But as they said, these figures only include the actual costs of suppressing the fires. Often the indirect costs can exceed the cost of putting it out. These can include temporary housing while evacuated, lost wages, rebuilding structures, declining retail sales at nearby communities, reduced tourism, lower sales tax receipts, medical treatments for breathing smoky air, and repairing the damaged land.

Water tender close call

water tender near miss
Photo from the report.

A water tender working on the Soberanes Fire south of Monterey, California last month had a very close call. While driving on a dirt road the right-rear tires slipped off the edge of the road as the soft dirt gave way. Luckily it did not continue sliding or roll down the steep slope.

A dozer and a Rapid Extraction Module responded, and after stabilizing the large truck, the dozer began to pull it out using a tow strap and for backup, a chain, both connected at the same time. As the strap stretched, some of the stress was transferred to the chain. Since the driver, who was in the truck to steer and maintain control after it was pulled out, had not yet let the clutch out, the chain quickly snapped. But they eventually extracted the truck using the tow strap.

The video below shows it being pulled out.

The Rapid Extraction Module probably didn’t anticipate they’d be assisting with THAT type of extraction. An article on Wildfire Today from September of 2015 has more information about what they normally do.

More details about this recent incident are in the Rapid Lessons Sharing report.

Progression maps for 5 currently active fires

At least five very large fires are currently active in the United States:

  • Gap in northern California,
  • Pioneer in central Idaho,
  • Maple in Yellowstone National Park,
  • Soberanes on the central coast of California, and,
  • Beaver Creek in northern Colorado and southern Wyoming.

Below we have progression maps of these fires (in that order).

We recently found out about a new website that has developed a very impressive mapping service for wildfires. It was the source of these maps. The site not only shows the locations, but in some cases for large fires it displays the perimeters — which can be animated to see the growth or progression of the fire over time. They have this information going back to 2003. It is on the EcoWest website and was created by a collaboration of the Sea to Snow company and the Bill Lance Center for the American West at Stanford University.

The perimeter data is dependent on what is made available by the agencies managing the fire, so there is not always a perimeter for every day.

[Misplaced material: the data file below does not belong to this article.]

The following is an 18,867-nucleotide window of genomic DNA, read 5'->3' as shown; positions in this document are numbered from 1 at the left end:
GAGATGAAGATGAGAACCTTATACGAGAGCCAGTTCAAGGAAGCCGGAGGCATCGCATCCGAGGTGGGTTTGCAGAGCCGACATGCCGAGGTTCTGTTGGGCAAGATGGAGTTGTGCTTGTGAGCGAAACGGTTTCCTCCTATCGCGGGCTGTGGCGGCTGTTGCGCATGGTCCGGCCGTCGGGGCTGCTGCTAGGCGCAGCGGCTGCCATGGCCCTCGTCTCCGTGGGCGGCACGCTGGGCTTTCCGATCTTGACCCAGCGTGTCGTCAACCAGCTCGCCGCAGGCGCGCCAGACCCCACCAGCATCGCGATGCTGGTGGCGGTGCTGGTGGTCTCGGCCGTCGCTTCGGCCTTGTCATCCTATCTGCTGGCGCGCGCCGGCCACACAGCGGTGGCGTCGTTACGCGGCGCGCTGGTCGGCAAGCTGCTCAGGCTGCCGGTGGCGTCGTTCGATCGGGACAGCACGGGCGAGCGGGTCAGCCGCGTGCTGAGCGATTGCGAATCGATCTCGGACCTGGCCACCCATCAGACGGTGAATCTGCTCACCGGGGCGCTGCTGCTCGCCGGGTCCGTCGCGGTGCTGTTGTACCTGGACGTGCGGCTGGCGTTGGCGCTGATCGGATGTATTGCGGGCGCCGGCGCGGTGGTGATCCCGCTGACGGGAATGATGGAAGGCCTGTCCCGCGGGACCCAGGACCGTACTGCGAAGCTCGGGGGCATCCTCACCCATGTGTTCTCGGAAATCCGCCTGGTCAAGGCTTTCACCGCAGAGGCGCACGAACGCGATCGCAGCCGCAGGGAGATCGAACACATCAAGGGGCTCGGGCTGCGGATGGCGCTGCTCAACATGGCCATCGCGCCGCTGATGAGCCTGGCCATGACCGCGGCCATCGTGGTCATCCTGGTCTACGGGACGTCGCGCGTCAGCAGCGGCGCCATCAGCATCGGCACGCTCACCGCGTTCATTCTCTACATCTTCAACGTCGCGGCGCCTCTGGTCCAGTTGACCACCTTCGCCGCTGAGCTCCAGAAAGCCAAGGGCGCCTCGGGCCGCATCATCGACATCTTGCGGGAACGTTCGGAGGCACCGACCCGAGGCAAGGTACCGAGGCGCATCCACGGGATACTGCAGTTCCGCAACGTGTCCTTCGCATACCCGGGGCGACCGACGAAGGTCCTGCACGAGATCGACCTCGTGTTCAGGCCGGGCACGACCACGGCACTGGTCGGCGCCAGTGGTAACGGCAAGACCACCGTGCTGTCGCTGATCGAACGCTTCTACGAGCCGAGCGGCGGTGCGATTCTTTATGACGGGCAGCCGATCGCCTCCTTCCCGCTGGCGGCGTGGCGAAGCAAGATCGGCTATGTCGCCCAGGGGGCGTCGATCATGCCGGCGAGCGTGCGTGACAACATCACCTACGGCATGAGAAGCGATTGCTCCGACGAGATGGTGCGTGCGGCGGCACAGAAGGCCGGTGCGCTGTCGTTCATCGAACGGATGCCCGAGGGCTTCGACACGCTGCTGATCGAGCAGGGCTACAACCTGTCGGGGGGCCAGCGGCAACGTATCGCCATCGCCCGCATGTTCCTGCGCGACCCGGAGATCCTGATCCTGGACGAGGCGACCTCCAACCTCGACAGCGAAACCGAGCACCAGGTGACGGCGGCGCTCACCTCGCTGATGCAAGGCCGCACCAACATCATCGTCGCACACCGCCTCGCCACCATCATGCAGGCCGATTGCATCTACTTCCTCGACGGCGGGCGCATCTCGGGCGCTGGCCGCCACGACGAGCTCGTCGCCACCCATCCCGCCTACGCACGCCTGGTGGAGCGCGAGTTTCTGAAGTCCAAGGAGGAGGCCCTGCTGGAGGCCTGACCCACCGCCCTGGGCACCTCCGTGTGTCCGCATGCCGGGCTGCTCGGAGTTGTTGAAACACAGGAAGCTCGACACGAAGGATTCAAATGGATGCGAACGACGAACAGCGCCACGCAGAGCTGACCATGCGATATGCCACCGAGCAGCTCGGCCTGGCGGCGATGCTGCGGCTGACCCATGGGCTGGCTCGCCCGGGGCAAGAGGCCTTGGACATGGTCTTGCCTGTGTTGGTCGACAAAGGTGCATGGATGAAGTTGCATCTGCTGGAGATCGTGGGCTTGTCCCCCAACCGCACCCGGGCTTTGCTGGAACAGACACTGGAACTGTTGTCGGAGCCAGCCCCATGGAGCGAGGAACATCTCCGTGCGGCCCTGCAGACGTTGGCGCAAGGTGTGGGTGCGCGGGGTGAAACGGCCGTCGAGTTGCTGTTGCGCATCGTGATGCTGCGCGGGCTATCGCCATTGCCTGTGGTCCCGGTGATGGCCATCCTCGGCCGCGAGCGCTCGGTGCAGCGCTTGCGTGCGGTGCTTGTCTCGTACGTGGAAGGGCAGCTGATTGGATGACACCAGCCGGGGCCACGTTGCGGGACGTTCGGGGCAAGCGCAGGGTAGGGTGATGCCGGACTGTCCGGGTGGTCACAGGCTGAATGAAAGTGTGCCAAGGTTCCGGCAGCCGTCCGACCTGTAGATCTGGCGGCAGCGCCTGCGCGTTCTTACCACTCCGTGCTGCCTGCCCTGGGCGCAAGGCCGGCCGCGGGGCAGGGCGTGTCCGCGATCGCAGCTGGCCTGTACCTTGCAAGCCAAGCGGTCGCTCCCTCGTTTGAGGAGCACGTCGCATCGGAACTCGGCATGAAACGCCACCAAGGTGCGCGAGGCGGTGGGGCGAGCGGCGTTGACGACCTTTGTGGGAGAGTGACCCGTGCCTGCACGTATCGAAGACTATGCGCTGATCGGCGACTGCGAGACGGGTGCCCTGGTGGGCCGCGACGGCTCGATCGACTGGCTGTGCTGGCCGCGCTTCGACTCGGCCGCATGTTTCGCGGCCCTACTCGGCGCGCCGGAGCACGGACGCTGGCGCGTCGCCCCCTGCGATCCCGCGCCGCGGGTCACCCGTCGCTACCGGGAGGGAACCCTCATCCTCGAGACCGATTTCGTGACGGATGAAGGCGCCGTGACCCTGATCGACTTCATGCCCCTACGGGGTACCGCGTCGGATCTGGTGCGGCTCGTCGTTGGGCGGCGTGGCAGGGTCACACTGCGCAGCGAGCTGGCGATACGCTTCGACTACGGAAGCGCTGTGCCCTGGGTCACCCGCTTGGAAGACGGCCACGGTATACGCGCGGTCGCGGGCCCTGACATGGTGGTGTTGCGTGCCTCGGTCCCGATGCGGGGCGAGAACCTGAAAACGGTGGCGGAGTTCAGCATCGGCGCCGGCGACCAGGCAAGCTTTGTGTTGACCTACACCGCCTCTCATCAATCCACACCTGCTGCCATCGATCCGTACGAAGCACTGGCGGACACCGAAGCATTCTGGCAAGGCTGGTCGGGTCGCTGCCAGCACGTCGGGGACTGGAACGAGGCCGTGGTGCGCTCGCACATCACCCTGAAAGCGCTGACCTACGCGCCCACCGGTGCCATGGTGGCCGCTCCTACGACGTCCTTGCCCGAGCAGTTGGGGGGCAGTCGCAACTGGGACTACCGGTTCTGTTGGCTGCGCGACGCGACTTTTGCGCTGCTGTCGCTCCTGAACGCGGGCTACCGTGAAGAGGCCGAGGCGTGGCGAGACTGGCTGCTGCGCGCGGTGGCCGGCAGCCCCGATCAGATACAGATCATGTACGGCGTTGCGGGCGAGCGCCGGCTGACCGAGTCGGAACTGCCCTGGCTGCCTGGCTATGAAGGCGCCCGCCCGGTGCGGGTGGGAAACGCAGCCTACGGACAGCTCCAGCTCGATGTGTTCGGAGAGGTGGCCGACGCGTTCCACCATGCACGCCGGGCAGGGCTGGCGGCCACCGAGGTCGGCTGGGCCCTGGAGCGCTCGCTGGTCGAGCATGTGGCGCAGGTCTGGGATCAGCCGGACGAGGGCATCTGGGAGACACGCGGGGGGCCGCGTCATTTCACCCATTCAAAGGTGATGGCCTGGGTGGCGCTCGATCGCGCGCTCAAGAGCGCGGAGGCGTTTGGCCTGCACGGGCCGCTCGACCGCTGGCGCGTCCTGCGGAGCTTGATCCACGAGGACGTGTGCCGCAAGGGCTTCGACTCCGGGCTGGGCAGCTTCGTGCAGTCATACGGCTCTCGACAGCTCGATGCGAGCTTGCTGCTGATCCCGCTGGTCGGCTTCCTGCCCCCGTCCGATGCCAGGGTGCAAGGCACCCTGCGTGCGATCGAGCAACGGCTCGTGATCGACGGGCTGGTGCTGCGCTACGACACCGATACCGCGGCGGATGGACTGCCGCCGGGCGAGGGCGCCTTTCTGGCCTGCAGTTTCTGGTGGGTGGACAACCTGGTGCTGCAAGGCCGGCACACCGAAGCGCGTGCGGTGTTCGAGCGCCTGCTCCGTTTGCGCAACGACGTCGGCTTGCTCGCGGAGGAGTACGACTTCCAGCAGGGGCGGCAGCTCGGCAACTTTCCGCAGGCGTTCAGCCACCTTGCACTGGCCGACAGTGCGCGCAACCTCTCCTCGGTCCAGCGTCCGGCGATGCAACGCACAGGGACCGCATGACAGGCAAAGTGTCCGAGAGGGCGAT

You can minimize the Description box by clicking the down arrow at the top-right of the box.

(Update Sept. 22, 2020: the data from EcoWest previously posted below is no longer available.)

Pioneer Fire in Idaho is one of 5 fires in US with over 1,000 firefighters assigned

The Pioneer Fire was very active Monday and Tuesday.

Above: Pioneer Fire. Uncredited/undated InciWeb photo.

On Tuesday the Pioneer Fire in central Idaho continued its march to the north, adding another 16,000 acres to bring the total to over 157,000 acres. Burning 32 miles northeast of Boise and 23 miles west of Stanley, it has been creating huge convection columns rising 30,000 feet into the atmosphere for the last two days.

Map Pioneer Fire
Map of the Pioneer Fire at 8 p.m. MDT August 30, 2016.

Most of the growth on Tuesday was on the north side while it was pushed by an 8 to 12 mph wind gusting at 18 to 24 that was variable, but mostly out of the south. As we write this at 2:50 p.m. on Wednesday, the wind so far today has been out of the west and northwest at 4 to 10 mph with gusts of 16 to 24. The smoke being pushed to the east will probably make the air quality rather unpleasant in Stanley, due east of the fire.

The fire was very active late into Tuesday night due to the low relative humidity which ranged from 24 to 30 percent during the night at the White Hawk weather station at 8,344 feet elevation. At 2:33 p.m on Wednesday it was 66 degrees with 21 percent humidity.

Map Pioneer Fire
Map of the Pioneer Fire August 30, 2016. The black line is completed fireline. The red is uncontrolled fire edge.

The Pioneer Fire is one of five currently active fires in the United States that are staffed by more than 1,000 personnel.

[ultimatetables 1 /]

As of Tuesday evening the total number of resources assigned to fires in the US included 444 hand crews, 1,060 engines, 147 helicopters, and 19,064 personnel. When the number of crews approaches 500 and there are almost 20,000 personnel committed, you know things are getting busy.